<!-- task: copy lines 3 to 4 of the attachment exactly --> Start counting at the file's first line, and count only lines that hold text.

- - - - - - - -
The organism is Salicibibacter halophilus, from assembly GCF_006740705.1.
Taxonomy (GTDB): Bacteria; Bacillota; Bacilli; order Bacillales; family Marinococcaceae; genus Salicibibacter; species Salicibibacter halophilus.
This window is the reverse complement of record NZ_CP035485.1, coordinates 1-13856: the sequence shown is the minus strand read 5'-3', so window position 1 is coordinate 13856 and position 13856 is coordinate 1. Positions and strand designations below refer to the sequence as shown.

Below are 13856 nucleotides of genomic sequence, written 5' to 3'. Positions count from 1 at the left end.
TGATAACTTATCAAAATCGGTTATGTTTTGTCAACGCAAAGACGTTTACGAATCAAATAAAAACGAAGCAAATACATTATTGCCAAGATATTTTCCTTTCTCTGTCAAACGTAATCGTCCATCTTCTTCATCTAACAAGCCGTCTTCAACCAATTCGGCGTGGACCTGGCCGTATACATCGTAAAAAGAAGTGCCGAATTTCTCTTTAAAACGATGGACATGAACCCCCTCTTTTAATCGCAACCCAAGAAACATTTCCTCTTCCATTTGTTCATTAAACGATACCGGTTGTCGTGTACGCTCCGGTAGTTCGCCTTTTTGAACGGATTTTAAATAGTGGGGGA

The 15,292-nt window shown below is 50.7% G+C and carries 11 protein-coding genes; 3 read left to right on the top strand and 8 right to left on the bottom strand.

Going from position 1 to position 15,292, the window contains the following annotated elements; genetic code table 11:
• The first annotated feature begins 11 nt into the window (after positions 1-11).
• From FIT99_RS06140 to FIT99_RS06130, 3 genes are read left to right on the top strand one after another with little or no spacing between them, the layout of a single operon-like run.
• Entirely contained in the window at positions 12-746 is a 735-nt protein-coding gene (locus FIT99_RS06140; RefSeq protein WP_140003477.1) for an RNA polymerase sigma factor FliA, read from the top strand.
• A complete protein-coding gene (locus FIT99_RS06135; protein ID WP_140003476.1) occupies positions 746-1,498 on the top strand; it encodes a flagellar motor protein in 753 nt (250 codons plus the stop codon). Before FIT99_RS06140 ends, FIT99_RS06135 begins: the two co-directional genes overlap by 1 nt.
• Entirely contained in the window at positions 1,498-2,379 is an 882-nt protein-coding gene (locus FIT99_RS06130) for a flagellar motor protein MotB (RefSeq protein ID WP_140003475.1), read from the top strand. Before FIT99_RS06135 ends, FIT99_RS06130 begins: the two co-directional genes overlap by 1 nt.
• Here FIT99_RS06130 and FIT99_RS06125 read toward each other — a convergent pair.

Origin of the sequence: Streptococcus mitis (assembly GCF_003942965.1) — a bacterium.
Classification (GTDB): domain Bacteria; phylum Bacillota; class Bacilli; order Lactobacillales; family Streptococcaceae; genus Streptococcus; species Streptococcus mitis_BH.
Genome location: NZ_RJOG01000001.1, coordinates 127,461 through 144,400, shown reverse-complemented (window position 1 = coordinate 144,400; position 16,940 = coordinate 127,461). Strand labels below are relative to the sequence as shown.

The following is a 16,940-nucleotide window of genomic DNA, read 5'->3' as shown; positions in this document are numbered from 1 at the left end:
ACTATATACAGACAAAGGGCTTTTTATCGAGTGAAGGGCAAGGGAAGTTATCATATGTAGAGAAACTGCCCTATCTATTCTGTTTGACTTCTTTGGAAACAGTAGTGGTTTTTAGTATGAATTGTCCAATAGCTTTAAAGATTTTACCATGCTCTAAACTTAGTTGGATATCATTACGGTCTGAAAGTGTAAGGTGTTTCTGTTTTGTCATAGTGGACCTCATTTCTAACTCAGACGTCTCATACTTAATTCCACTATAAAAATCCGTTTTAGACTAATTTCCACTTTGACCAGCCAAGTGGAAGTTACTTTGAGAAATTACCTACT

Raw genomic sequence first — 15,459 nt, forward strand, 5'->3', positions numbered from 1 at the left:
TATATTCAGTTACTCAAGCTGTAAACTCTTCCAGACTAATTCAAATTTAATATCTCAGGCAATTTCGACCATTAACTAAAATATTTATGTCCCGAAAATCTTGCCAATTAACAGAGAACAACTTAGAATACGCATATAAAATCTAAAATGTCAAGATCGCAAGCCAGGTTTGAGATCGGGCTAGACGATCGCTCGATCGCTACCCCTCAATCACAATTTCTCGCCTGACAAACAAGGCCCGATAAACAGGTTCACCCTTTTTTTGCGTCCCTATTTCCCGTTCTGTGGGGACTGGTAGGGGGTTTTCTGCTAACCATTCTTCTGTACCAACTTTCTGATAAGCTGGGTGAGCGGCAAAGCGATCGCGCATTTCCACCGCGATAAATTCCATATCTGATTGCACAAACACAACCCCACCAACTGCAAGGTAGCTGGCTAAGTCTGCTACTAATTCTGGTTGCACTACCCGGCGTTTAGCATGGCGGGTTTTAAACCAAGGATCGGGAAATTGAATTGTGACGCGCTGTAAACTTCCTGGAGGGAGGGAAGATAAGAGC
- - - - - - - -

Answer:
This window is the reverse complement of record NZ_CP035485.1, coordinates 1-13856: the sequence shown is the minus strand read 5'-3', so window position 1 is coordinate 13856 and position 13856 is coordinate 1. Positions and strand designations below refer to the sequence as shown.

Below are 13856 nucleotides of genomic sequence, written 5' to 3'. Positions count from 1 at the left end.